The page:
Would the Steelers play ball again? It’s hard to say, but rumors were swirling that they inquired about acquiring Bell from the Jets before last season’s trade deadline – which is the rumor that another rumor, Bell returning to Pittsburgh, is founded on.
If the first rumor is correct, then perhaps there’s no hard feeling in the Steelers front office: but there could be other reasons a reunion this season is unlikely to happen.
The Jets financial side of things
Le'Veon Bell signed a four-year, $52.5 million contract with the Jets last offseason. $19 million of that contract is guaranteed with various roster bonuses built-in.
The number we want to look at is Bell’s dead money: that is the amount of cash that the Jets would eat by releasing him outright and getting nothing in return.
I find it highly unlikely that New York would be willing to swallow $19 million of salary with no return.
On the other hand, I’m not sure what the Steelers could give the Jets if a trade were discussed, as previously rumored. Pittsburgh currently has five draft picks in the upcoming 2020 NFL Draft, with no selections in the first or fifth rounds.
Coincidentally, they should receive a high compensatory pick, projected to be a third rounder, for losing Bell in the first place. While that pick can now be traded under recent rule changes in the league, I would speculate that “salary dump” trades such as this one would involve late round, conditional picks.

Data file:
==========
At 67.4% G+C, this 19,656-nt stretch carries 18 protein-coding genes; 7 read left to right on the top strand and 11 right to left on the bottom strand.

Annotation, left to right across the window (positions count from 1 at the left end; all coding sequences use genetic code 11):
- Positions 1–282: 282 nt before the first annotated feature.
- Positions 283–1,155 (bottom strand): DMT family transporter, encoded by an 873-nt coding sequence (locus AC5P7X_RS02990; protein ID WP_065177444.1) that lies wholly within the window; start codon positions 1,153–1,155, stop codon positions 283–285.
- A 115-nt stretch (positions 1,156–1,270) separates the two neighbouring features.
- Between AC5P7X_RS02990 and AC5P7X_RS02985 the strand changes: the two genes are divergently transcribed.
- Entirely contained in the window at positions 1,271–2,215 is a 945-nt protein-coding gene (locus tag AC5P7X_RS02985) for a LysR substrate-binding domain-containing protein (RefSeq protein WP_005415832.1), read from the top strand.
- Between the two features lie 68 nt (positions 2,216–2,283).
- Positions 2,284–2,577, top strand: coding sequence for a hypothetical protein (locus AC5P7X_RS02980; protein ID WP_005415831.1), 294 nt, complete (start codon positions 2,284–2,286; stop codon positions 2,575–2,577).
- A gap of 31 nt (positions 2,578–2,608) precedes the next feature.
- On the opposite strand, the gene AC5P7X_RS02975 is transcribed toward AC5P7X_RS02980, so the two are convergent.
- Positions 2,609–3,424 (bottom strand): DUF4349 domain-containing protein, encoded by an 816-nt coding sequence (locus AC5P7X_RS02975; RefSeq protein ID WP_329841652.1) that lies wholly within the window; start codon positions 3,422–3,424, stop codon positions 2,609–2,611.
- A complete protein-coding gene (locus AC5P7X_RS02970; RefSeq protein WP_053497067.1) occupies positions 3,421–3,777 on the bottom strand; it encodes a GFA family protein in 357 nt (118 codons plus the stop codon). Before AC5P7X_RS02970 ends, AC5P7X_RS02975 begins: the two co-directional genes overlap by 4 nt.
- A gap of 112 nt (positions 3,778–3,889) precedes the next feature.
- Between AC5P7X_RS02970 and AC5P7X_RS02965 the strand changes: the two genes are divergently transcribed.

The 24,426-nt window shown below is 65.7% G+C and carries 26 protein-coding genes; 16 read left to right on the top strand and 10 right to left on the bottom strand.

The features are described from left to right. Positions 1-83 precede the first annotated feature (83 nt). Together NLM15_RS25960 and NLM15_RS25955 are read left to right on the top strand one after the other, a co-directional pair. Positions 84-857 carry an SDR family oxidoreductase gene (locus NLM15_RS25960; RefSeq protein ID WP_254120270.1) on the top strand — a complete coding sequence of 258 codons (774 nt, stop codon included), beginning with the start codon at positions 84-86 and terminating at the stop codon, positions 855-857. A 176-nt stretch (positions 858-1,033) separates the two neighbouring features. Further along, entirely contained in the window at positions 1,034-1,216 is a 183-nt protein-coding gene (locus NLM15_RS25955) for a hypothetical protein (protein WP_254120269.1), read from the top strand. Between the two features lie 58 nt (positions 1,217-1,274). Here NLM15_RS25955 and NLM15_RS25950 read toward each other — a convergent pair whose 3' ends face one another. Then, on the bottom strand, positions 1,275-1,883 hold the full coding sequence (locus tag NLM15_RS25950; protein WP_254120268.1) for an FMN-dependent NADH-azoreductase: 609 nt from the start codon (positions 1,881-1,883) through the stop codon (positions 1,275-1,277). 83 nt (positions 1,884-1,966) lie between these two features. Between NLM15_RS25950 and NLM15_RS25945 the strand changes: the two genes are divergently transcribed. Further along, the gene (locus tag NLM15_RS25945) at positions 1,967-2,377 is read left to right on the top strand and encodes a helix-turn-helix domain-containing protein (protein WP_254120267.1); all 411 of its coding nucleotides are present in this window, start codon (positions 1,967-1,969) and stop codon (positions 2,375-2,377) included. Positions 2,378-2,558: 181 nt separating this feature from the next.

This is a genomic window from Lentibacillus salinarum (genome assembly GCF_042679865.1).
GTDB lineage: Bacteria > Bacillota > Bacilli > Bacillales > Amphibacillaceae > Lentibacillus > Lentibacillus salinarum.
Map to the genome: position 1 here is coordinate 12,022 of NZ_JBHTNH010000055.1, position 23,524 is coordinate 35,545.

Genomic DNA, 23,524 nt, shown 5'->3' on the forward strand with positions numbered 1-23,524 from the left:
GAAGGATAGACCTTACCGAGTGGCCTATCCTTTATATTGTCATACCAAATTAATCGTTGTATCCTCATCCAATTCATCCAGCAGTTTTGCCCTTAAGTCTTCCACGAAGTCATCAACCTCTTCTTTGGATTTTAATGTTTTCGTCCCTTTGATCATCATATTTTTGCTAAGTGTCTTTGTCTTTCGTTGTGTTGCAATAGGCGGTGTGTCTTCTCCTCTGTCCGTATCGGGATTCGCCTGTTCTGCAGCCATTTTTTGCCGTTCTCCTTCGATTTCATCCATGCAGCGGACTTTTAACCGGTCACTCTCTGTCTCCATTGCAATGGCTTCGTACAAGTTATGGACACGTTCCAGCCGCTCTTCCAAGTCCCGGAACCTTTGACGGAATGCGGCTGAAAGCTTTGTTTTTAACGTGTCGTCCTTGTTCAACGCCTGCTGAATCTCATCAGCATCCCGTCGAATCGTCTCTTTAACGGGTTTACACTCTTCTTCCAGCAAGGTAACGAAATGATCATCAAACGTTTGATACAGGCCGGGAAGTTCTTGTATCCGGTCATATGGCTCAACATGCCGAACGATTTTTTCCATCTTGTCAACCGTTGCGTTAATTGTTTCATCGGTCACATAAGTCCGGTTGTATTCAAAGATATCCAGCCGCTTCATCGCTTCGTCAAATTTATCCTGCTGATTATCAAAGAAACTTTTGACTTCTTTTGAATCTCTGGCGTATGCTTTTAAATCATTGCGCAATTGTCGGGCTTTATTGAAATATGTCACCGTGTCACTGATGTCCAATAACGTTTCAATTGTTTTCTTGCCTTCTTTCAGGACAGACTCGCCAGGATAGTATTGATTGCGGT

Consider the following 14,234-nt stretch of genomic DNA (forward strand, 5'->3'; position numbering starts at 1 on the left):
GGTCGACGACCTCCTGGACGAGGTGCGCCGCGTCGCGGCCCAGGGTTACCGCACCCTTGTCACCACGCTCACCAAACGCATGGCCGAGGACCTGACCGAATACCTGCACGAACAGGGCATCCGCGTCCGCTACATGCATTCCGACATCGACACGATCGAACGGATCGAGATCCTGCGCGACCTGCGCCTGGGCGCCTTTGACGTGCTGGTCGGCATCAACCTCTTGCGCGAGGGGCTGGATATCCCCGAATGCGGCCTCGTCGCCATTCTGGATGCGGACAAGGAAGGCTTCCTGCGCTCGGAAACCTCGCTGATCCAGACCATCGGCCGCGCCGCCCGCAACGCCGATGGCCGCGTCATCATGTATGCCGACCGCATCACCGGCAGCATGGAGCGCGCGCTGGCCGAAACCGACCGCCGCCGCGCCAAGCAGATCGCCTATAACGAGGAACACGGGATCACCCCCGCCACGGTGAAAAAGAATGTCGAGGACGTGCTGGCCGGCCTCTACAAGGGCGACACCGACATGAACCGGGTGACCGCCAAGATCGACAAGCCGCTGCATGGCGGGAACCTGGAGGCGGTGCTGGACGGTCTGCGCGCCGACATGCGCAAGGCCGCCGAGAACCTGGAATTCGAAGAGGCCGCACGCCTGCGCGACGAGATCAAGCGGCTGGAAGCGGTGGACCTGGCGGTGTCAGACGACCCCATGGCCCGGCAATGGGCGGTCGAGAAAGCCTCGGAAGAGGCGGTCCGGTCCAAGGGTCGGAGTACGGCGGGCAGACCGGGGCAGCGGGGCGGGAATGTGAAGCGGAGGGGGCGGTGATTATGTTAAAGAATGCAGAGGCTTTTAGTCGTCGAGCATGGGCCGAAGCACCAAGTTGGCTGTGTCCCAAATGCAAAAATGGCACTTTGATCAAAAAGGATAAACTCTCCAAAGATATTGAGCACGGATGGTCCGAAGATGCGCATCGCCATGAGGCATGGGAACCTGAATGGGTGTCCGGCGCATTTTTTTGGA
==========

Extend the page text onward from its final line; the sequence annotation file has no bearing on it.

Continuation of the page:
The Steelers trade with the 49ers for Vance McDonald in 2017 involved a swap of Pittsburgh’s fourth round pick in 2018 for San Francisco’s fifth round pick that year and the tight end.
Brock Osweiler, who had a huge four-year, $72 million contract with the Houston Texans, was shipped to Cleveland with a sixth-round pick and a future second-rounder in exchange for the Browns fourth-round selection. (Basically, the Browns bought some draft picks from the Texans, who were then given cap relief for their bad deal.)
Unfortunately, I don’t see this being the same type of situation in the Steel City for one main reason…
The Steelers financial side of things
With the third-highest salary at his position in the entire league, it’s unlikely the Steelers could afford Bell’s services. They currently sit at $1.5 million in cap room to operate with, which is not even enough to sign this year’s draft picks.
Aside from that, the team also has to address several priority free agents, such as Bud Dupree, making it a low possibility that they could add Bell by trade or sign him, in the event the Jets part ways with the running back.
The Steelers current depth chart